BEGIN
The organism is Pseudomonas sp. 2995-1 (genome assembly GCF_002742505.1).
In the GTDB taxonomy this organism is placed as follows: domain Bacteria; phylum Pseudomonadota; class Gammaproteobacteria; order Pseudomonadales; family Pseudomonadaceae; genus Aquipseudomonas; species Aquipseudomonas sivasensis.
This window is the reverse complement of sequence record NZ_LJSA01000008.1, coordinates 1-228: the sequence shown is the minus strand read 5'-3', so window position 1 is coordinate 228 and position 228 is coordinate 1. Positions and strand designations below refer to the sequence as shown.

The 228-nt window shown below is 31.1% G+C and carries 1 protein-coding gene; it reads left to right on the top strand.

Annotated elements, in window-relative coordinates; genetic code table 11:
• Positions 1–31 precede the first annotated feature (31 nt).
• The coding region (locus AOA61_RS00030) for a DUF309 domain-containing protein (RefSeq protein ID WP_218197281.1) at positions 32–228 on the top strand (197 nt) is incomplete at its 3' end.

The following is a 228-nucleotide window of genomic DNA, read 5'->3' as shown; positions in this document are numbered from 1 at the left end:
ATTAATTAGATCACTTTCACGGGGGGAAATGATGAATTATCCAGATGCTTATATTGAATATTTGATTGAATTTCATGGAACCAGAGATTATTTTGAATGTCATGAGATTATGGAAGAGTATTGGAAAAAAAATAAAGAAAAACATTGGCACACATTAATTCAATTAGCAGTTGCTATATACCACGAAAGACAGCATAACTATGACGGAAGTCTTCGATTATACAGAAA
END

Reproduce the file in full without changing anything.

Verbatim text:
The organism is Pseudomonas sp. 2995-1 (genome assembly GCF_002742505.1).
In the GTDB taxonomy this organism is placed as follows: domain Bacteria; phylum Pseudomonadota; class Gammaproteobacteria; order Pseudomonadales; family Pseudomonadaceae; genus Aquipseudomonas; species Aquipseudomonas sivasensis.
This window is the reverse complement of sequence record NZ_LJSA01000008.1, coordinates 1-228: the sequence shown is the minus strand read 5'-3', so window position 1 is coordinate 228 and position 228 is coordinate 1. Positions and strand designations below refer to the sequence as shown.

The 228-nt window shown below is 31.1% G+C and carries 1 protein-coding gene; it reads left to right on the top strand.

Annotated elements, in window-relative coordinates; genetic code table 11:
• Positions 1–31 precede the first annotated feature (31 nt).
• The coding region (locus AOA61_RS00030) for a DUF309 domain-containing protein (RefSeq protein ID WP_218197281.1) at positions 32–228 on the top strand (197 nt) is incomplete at its 3' end.

The following is a 228-nucleotide window of genomic DNA, read 5'->3' as shown; positions in this document are numbered from 1 at the left end:
ATTAATTAGATCACTTTCACGGGGGGAAATGATGAATTATCCAGATGCTTATATTGAATATTTGATTGAATTTCATGGAACCAGAGATTATTTTGAATGTCATGAGATTATGGAAGAGTATTGGAAAAAAAATAAAGAAAAACATTGGCACACATTAATTCAATTAGCAGTTGCTATATACCACGAAAGACAGCATAACTATGACGGAAGTCTTCGATTATACAGAAA